(Part I: History; Session 1)
Chair: Spencer Di Scala,
Introductions from John Stewart, Director of Education, John F. Kennedy Library; President of the Boston City Council and future Mayor of Boston, Thomas M. Menino; Consul General of Italy Roberto Falaschi; and Chancellor of University of Massachusetts Sherry Penney.
Giorgio Spini: Memories of the Resistance and the course of Italian Socialism after the fall of international communism.
Description of the Symposium:
The International Symposium “One Hundred Years of Italian Democratic Socialism, 1892-1992” was held at the Stephen Smith Center at the John F. Kennedy Library in Boston on March 18, 19, and 20, 1993. The symposium brought together major American and Italian scholars and officials who studied the history of the movement and who participated in the negotiations that produced the “Opening to the Left” that revolutionized Italian politics during the early 1960s. The videos are primary historical documents. They contain the direct testimony of Kennedy Administration and State Department officials who changed American policy vetoing Socialist participation in Italian governments, including Presidential Advisor Arthur Schlesinger, Jr., and George Lister, later known as “Mr. Human Rights” but at the time of the “opening” First Secretary at the Rome Embassy of the United States. The videos are essential documents because, in addition to Schlesinger’s testimony, they contain papers by Italian Socialist intellectuals when the party was undergoing what turned out to be its death spiral. The dialogue that occurred between the audience, leaders who were trying to save the party, and the Americans are particularly significant and include the views of Gino Giugni, President of the Italian Socialist Party, and State Department officials present in the audience who had brought the “Opening to the Left” to life. These observers struggled to make sense of the dramatic events and the scandals that, ironically, killed the centenarian Socialist Party whose birth the symposium was commemorating. This give and take is not (and could not be) included in the published acts of the conference, which came out in my book, Italian Socialism: Between Politics and History (Amherst, MA: University of Massachusetts Press, 1996).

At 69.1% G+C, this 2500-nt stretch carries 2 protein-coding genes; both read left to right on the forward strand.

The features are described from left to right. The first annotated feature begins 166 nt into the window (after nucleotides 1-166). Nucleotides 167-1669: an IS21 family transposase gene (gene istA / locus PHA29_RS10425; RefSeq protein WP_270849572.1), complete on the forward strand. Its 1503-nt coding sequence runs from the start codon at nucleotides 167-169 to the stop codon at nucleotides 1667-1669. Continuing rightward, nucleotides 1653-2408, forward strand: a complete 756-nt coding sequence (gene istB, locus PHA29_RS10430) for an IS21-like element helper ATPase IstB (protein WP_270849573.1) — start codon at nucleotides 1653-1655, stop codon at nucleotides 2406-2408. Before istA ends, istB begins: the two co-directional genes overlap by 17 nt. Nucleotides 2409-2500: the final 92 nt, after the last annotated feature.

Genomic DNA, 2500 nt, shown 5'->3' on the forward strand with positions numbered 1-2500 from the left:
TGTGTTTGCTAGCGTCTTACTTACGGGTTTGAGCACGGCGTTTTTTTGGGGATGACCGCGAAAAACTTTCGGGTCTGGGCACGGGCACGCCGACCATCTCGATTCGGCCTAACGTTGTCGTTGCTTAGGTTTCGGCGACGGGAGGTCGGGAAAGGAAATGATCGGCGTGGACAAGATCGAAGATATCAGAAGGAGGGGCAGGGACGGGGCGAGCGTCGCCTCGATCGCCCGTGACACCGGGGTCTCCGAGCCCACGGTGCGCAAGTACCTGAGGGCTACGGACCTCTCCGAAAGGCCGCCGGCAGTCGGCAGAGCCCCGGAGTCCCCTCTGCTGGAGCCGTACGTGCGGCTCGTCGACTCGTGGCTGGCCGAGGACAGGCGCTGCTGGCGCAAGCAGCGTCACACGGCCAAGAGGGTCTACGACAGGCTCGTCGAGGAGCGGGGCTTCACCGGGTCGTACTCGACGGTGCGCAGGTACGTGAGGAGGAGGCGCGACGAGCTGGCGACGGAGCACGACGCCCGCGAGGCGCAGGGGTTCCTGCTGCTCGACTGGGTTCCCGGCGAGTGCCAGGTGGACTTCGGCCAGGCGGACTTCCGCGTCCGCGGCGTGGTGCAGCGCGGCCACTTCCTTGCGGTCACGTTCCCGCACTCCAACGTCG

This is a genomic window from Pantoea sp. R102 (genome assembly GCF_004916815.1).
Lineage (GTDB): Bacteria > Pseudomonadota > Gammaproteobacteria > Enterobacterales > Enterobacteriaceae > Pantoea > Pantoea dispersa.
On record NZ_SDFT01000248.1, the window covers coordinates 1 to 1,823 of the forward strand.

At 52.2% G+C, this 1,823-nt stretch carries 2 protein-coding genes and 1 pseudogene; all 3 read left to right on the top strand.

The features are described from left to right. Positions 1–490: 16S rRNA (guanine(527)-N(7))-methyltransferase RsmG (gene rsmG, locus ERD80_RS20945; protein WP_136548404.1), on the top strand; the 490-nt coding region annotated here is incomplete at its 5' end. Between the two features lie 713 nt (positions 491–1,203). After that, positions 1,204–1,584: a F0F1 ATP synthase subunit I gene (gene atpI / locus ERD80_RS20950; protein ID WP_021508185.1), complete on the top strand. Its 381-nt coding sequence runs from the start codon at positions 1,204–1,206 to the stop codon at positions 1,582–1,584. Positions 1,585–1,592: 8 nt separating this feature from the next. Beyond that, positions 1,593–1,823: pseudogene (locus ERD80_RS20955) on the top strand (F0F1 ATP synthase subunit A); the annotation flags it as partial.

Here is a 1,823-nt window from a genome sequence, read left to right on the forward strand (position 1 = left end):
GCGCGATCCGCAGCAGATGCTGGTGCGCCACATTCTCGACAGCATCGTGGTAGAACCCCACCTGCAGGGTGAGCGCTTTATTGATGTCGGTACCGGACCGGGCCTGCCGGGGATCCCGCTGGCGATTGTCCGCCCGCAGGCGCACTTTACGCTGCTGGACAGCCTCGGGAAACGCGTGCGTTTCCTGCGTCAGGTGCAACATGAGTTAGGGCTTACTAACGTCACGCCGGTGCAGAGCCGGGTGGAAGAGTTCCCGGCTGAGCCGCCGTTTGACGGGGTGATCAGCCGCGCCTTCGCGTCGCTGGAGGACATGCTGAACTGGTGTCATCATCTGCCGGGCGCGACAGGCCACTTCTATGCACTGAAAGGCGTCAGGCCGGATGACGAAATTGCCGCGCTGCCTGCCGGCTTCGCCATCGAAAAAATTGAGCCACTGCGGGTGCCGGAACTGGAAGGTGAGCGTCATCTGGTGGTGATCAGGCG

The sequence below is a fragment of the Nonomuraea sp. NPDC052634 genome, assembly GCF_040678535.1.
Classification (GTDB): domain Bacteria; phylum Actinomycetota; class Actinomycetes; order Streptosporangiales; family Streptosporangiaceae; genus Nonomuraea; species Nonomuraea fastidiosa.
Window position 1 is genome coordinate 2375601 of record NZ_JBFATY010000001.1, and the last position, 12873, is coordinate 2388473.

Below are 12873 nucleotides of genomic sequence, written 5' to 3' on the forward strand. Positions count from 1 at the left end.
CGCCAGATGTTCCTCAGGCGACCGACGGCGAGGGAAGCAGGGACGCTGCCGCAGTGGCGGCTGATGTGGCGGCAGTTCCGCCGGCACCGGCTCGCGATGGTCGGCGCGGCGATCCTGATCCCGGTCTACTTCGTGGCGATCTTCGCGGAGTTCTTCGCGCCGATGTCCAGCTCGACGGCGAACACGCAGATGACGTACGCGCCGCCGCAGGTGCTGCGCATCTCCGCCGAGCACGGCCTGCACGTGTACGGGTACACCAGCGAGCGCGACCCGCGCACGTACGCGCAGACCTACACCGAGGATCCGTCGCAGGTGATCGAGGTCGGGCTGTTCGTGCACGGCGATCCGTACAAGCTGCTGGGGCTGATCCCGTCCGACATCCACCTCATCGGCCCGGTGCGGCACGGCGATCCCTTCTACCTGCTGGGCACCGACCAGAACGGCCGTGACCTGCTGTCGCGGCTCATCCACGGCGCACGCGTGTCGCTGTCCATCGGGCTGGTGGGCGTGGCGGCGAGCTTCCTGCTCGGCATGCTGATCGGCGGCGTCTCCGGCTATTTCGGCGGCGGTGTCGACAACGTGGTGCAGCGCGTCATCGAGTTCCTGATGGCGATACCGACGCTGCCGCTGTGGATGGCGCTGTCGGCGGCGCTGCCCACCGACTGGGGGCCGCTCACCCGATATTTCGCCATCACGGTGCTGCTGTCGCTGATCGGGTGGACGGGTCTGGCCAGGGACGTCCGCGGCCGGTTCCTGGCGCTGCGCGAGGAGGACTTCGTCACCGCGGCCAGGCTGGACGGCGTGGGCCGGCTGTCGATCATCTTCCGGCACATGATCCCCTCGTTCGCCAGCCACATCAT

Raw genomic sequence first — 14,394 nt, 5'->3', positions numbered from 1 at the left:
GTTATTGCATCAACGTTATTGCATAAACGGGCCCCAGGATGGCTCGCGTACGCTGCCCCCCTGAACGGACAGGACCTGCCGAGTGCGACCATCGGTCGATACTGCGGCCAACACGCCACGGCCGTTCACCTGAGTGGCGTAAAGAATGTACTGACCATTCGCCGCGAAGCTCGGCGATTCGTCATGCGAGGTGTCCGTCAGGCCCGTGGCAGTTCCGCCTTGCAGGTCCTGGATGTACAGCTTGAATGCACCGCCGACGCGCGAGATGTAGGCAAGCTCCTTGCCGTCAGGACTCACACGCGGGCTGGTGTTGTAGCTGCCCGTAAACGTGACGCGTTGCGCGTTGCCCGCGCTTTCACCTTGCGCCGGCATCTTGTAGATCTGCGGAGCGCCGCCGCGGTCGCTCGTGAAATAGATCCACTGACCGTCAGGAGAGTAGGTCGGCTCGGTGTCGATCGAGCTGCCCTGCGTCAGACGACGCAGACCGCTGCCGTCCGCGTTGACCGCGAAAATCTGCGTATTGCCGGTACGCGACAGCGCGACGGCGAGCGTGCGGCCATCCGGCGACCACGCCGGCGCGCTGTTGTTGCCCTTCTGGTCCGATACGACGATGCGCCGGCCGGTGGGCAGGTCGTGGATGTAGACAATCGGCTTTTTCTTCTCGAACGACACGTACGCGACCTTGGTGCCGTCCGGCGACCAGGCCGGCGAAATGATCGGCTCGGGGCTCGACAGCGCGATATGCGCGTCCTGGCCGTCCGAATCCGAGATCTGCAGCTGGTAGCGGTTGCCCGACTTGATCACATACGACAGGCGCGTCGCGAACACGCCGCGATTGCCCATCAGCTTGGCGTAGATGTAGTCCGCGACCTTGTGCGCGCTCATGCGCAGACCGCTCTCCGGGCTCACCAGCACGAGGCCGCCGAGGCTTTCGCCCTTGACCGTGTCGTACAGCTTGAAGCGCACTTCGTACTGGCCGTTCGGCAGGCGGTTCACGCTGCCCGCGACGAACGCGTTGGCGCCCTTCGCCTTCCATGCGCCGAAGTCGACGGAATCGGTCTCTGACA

In 2015, Di Scala donated the symposium’s VHS video recordings to the Historical Archives of the Chamber of Deputies (see photos below). Read Di Scala’s comments in English and Italian regarding the donation. Also read the Historical Archives’s statement accepting Di Scala’s donation.